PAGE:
Procure the Blessings of Basil

Dig up expert advice on growing heirloom basil, the praiseworthy plant that inspires a world of flavor, healing, protection, and spiritual elevation.

Photo by Terry Wild Stock

From pizza to pesto, basil graces the pans and palates of foodies worldwide. But, are you aware that various cultivars of this attractive, versatile herb possess unique flavors and medicinal qualities? Believed to have been originally cultivated in ancient Greece, basil was one of the valuable commodities sought by European imperialists in 16th century India. Beyond Western culinary desires, India still regards holy basil (Ocimum sanctum), or tulsi, as sacred to the Hindu religion, and for good reason: The health benefits of this herbal adaptogen are seemingly endless. Depending on the cultivar, basil, at its best, repels mosquitoes, reduces inflammation, and may prevent certain cancers with its rich antioxidants. Whatever cultivar you choose to grow, if you provide your basil with the optimum conditions for growing, and watch for the most common diseases, you’ll reap a heavenly harvest to punctuate some delightful recipes.

Basil cultivars to try

Sweet basil (Ocimum basilicum): This common, smooth-leafed cultivar, sometimes called “bush basil” or “Genovese basil,” lends itself to pesto and other culinary delights, from salads to pizza. As a close mint relative, sweet basil eases digestion. In addition, like all basil cultivars, it’s antibacterial and antifungal, and its oil both repels insects and soothes insect bites. Aromatherapy characterizes the scent as energizing and effective in reducing headaches. The Greek Orthodox Church holds it sacred, and uses basil-infused holy water.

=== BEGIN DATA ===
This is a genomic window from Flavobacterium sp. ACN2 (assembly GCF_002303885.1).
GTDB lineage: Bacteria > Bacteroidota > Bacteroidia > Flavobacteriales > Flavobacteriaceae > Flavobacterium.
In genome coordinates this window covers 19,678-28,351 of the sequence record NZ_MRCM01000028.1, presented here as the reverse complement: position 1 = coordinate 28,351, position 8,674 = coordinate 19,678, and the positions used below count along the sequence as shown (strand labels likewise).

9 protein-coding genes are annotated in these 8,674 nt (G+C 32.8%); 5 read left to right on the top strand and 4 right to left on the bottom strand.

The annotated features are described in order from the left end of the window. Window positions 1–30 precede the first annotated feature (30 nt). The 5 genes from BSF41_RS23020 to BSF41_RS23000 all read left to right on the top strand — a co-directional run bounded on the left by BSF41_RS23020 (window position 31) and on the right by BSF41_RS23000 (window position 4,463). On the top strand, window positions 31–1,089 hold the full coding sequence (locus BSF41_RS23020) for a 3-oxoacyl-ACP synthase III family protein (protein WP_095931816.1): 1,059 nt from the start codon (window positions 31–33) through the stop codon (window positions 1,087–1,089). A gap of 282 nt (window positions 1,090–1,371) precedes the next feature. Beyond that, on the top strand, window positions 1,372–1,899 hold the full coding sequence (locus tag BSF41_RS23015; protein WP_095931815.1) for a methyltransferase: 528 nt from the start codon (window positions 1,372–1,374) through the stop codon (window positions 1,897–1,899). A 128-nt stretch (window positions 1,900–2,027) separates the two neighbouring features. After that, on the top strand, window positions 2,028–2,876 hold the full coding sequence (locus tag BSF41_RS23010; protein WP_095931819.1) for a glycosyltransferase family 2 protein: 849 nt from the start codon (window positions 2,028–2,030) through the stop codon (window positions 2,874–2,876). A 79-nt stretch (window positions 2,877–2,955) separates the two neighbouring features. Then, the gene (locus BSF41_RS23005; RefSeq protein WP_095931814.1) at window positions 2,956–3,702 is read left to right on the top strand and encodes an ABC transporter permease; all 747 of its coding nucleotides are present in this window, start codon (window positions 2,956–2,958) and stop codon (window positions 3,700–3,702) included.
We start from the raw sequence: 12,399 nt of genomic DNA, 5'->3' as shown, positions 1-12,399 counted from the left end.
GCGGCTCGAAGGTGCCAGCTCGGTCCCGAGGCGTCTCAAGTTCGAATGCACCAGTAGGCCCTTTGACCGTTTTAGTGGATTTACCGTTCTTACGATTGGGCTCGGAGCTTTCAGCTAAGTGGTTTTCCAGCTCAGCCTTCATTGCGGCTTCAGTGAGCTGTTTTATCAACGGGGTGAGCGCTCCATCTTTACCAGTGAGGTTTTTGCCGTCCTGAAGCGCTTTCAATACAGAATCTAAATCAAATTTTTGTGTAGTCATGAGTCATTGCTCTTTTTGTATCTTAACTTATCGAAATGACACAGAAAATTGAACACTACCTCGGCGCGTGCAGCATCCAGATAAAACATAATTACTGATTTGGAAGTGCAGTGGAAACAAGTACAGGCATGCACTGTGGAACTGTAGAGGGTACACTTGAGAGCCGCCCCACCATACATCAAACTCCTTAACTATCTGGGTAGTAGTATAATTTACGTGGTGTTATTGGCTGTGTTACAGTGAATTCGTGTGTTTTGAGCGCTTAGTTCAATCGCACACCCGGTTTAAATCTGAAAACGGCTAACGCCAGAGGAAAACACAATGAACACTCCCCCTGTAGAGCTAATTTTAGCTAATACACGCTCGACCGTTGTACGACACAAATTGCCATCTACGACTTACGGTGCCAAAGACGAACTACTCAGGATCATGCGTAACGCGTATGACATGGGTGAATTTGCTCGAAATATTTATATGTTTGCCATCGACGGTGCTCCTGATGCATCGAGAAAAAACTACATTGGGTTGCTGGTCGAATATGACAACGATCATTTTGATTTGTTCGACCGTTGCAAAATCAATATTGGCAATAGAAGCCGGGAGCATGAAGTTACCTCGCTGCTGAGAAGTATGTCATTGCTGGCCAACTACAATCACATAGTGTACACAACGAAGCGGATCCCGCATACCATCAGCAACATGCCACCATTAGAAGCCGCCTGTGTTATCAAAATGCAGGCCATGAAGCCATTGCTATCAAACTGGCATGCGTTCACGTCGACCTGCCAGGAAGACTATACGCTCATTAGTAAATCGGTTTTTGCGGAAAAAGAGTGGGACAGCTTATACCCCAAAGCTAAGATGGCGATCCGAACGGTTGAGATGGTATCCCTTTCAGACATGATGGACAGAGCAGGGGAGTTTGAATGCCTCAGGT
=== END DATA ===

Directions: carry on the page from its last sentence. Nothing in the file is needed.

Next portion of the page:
Sweet basil is most popularly used for cooking and pesto making.
Photo by Terry Wild Stock

Holy basil (Ocimum sanctum): Sacred to Hinduism, “the queen of herbs” is considered the spiritual manifestation of the goddess, Tulsi. This powerful antioxidant, antimicrobial, and anti-inflammatory cultivar grows purple-tinged green leaves, most commonly ingested as tea. It’s used in Ayurvedic and medicinal practices to treat afflictions, ranging from depression to wound-healing, and generally protects the body from toxins, including the possible prevention of some cancers. It’s also an adaptogen, which means it supports the body’s ability to deal with different types of stress, helping existing body systems to function optimally.

Holy Basil is most often consumed as tea a variety of maladies, and offers a peppery flavor.
Photo by Getty Images/Manoranjan Mishra

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